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Barbara O'Brien

Relying on the Deeper Meaning

By October 8, 2012

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The next of the Four Reliances is either the third or the fourth, depending on the source, and it's also the one that seems hardest to translate.  Sometimes it is rendered "Rely on explicit meanings, not implicit meanings." Sometimes it is "Rely on final meanings, not provisional meanings." I've also seen "Rely on sutras that lead to enlightenment, not on sutras that don't lead to enlightenment."

The confusion seems to come from the words nitartha and neyartha. I take it that the original Sanskrit says to rely on nitartha and not neyartha. According to an online Sanskrit-to-English dictionary, nitartha means "of plain or clear meaning" and neyartha means "having a sense that can only be guessed."

Some interpret this to mean that we are to rely on texts that are unambiguous and not on those subject to various interpretations. That would mean we can't rely on this Reliance, since it's interpreted every which way. Truly, there is nothing expressed with words that isn't subject to interpretation, including yes and no. But since we've just been told in the second Reliance to rely on the meaning and not the words, let's assume we're not talking about words here.

Tibetan Buddhist commentaries on the Reliances seem to lean more in the direction of provisional/final teachings rather than implicit/explicit teachings. This works for me, and if you interpret the Reliance this way, it makes a better complement to "Rely on the meaning, not the words."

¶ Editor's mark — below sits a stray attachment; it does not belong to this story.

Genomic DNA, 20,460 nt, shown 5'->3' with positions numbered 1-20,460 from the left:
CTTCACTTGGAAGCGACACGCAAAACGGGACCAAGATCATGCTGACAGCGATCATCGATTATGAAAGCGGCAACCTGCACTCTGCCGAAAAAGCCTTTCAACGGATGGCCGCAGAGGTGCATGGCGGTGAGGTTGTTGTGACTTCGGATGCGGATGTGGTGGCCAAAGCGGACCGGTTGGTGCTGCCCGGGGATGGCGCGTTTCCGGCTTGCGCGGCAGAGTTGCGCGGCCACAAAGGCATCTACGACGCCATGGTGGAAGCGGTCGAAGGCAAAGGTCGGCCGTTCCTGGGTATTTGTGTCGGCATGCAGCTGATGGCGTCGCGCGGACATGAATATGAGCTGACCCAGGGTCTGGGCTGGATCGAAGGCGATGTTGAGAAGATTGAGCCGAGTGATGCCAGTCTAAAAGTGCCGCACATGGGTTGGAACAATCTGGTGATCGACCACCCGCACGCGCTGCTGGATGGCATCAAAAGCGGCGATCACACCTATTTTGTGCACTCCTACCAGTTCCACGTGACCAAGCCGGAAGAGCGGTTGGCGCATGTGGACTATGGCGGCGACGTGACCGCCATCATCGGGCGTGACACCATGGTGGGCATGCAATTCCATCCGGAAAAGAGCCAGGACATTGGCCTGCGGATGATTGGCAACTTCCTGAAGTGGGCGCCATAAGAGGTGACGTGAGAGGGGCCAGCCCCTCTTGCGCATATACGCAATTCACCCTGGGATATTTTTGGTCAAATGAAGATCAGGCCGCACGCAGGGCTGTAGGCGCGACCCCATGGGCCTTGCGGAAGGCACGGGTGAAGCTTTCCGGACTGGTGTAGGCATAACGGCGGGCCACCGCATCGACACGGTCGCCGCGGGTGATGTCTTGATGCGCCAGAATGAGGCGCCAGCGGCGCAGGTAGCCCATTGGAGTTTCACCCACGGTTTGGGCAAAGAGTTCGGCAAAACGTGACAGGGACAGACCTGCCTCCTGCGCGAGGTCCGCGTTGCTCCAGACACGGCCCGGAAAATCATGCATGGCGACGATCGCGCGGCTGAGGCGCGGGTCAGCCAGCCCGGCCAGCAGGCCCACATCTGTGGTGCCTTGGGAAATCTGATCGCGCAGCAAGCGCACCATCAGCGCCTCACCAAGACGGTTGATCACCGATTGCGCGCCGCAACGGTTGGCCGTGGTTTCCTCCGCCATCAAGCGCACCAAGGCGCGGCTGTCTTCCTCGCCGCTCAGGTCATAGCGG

In Mahayana Buddhism, the teachings of the historical Buddha as recorded in the Tripitika are considered to be provisional; the first turning of the dharma wheel. Many Mahayana teachers urge students to always consider their current understanding to be provisional or imperfect in order to remain open to deeper understanding. This is relying on the final meaning, not the provisional meaning.

I also found a text not directly tied to the Reliances that turns the explicit/implicit advice on its head. Alexander Berzin, a scholar of Tibetan Buddhism, explained that a "vajra expression" can have two meanings. The explicit/nitartha meaning is the "face value" meaning, or what the expression appears to say. The implicit/neyartha meaning of the same expression  is the "meaning to which one needs to be led and which one must come to ascertain."

As I read this, another way to say this is that nitartha is the literal meaning of an expression and neyartha is the wisdom to which the expression is pointing. Or, you could say the first meaning is a metaphor for the second or somehow presents the second.

I've seen that it can be painfully difficult for some people to even grasp that a text may be saying something other than what the words literally mean. Some historians say that the way we humans define "truth" changed during the Scientific Age that began in the 16th century. The notion of "truth" as something actual is relatively recent. This shift in the way we sort information in our heads may make it harder for us to perceive the kind of truth presented in ancient texts.

I like this Reliance as number three instead of number four in the list because it sets up a kind of tension that is resolved by the next Reliance, wisdom.

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